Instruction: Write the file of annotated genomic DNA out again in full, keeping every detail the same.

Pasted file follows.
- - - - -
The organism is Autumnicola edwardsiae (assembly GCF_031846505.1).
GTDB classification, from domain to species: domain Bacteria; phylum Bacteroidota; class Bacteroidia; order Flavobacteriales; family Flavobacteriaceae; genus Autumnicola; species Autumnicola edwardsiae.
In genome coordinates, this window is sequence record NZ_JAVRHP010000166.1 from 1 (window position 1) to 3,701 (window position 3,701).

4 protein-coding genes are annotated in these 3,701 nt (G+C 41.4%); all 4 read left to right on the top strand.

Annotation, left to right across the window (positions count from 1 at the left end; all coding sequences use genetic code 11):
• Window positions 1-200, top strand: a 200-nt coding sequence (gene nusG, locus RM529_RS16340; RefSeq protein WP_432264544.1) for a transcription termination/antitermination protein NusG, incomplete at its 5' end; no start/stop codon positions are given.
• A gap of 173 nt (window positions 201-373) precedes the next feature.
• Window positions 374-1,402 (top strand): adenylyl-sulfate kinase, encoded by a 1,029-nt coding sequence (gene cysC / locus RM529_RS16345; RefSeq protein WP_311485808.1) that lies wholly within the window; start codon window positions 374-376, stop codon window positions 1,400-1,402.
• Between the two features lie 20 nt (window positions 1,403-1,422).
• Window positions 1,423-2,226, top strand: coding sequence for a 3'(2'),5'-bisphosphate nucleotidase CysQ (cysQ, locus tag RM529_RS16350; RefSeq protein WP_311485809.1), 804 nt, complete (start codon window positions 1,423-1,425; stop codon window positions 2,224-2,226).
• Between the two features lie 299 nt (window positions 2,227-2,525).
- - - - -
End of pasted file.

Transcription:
The organism is Autumnicola edwardsiae (assembly GCF_031846505.1).
GTDB classification, from domain to species: domain Bacteria; phylum Bacteroidota; class Bacteroidia; order Flavobacteriales; family Flavobacteriaceae; genus Autumnicola; species Autumnicola edwardsiae.
In genome coordinates, this window is sequence record NZ_JAVRHP010000166.1 from 1 (window position 1) to 3,701 (window position 3,701).

4 protein-coding genes are annotated in these 3,701 nt (G+C 41.4%); all 4 read left to right on the top strand.

Annotation, left to right across the window (positions count from 1 at the left end; all coding sequences use genetic code 11):
• Window positions 1-200, top strand: a 200-nt coding sequence (gene nusG, locus RM529_RS16340; RefSeq protein WP_432264544.1) for a transcription termination/antitermination protein NusG, incomplete at its 5' end; no start/stop codon positions are given.
• A gap of 173 nt (window positions 201-373) precedes the next feature.
• Window positions 374-1,402 (top strand): adenylyl-sulfate kinase, encoded by a 1,029-nt coding sequence (gene cysC / locus RM529_RS16345; RefSeq protein WP_311485808.1) that lies wholly within the window; start codon window positions 374-376, stop codon window positions 1,400-1,402.
• Between the two features lie 20 nt (window positions 1,403-1,422).
• Window positions 1,423-2,226, top strand: coding sequence for a 3'(2'),5'-bisphosphate nucleotidase CysQ (cysQ, locus tag RM529_RS16350; RefSeq protein WP_311485809.1), 804 nt, complete (start codon window positions 1,423-1,425; stop codon window positions 2,224-2,226).
• Between the two features lie 299 nt (window positions 2,227-2,525).